Dealing with Conflict

Adrian HLV Staff Alumni

Have you ever had a conflict within the community rise to the point of making you blood boil and you were so enraged you could not see? Thankfully it doesn't happen often, or I hope it doesn't. Recently I had this experience in a community I am part of, and the conflict was quite irrational.

I'd love to hear from you what your strategies to deal with conflict are. I personally find my best way to deal is to open notepad and write all things I want. Then I take a breath, go for a glass of water or a walk. Finally, I will relook at what I wrote to compose things a bit more "diplomatically".

Other tricks I use are:

  • Making sure to use the “I” instead of “you”
  • Zone in on the specific behaviour or circumstances rather than the individual.
  • Agree to meet privately to discuss the issue at a specific future time, so there is a chance for cooler heads to prevail.

I have a lot more, but I'd love to hear if you have any strategies you found that have helped.


  • PiperWilson


    Great topic. I have quite a temper and work hard to control it. I've rarely written down my preferred response to edit later. I tend to argue with the person in my head for a little while instead. It helps me calm down a little if I can get away from the computer for a while as I argue. Even if I can't get away, my next steps are to take control of my thought process.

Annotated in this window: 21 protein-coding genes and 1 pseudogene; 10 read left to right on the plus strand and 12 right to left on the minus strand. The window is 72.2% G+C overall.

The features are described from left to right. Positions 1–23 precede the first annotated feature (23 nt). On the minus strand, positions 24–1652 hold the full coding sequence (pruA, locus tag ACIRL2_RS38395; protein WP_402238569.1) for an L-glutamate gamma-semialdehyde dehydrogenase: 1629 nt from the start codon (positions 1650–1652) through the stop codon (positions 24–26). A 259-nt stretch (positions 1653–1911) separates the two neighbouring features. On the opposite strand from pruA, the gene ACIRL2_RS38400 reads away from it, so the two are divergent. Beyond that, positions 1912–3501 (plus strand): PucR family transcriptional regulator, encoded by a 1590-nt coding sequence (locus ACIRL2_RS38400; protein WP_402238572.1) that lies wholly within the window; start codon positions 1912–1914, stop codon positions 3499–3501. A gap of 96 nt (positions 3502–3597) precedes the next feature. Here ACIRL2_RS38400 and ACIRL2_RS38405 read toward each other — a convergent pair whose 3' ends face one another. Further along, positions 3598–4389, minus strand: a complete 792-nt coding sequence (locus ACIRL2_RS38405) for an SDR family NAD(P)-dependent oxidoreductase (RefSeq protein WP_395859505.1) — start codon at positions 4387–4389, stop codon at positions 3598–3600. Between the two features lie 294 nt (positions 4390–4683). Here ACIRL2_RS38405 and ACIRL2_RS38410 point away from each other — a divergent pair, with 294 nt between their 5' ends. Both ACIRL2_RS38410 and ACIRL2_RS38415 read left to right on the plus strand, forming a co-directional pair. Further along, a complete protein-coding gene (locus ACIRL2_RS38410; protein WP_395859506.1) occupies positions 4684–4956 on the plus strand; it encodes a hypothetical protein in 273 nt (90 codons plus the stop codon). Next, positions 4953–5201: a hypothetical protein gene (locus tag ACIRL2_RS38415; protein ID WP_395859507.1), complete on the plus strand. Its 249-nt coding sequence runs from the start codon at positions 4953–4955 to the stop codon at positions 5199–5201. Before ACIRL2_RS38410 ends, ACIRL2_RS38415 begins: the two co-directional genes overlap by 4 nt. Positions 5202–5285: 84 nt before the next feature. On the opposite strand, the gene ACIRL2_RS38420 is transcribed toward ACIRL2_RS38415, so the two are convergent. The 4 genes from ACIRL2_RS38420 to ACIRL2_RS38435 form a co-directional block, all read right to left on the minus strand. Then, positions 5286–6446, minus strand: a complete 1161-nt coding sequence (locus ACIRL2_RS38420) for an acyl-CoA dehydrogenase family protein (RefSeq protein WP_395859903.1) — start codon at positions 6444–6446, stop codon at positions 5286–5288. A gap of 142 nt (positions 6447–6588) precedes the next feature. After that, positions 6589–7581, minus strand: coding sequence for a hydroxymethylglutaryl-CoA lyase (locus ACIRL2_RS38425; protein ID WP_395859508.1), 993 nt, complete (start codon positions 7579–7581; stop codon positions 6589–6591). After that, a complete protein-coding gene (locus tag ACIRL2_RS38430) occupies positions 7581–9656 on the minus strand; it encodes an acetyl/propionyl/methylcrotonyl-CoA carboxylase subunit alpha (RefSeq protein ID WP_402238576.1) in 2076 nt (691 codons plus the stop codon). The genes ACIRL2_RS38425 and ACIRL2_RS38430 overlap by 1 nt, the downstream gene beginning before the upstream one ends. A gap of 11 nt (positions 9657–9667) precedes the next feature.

First, I remind myself to assume good intent. Even if the member is being objectively inappropriate (name-calling, cursing, etc.), one can view their behavior as a symptom of their passion surrounding the topic. It's a hard sell sometimes, but it starts to humanize the other person.

    Then, in a manner similar to Adrian, I concentrate on the behavior I see. I try to interpret the underlying message of what they've said or done.

    For example, if a member starts calling the product team stupid or incompetent - well, that's inappropriate behavior, and if I'm the moderator, I deal with it. But what does the behavior mean? It may mean they don't feel heard. I can empathize with frustration - another step toward humanizing the other person.

    I can't emphasize enough how important it is to view the other person as a person with valid feelings rather than offensive pixels on a screen.

    Once I've calmed down a little and "talked" with the member in my head for a while, I start writing. Again, like Adrian, I focus on I statements and the behavior. My replies also tend to be formal rather than casual. I find it challenging to be rude to someone when I'm trying to sound like Miss Manners. 🤣

    After I've written my response, possible before posting can before I post it. OR, I don't post it at all. If I'm not the moderator, there may be no reason to respond, no matter how well crafted my response is. Not having the last word is HARD!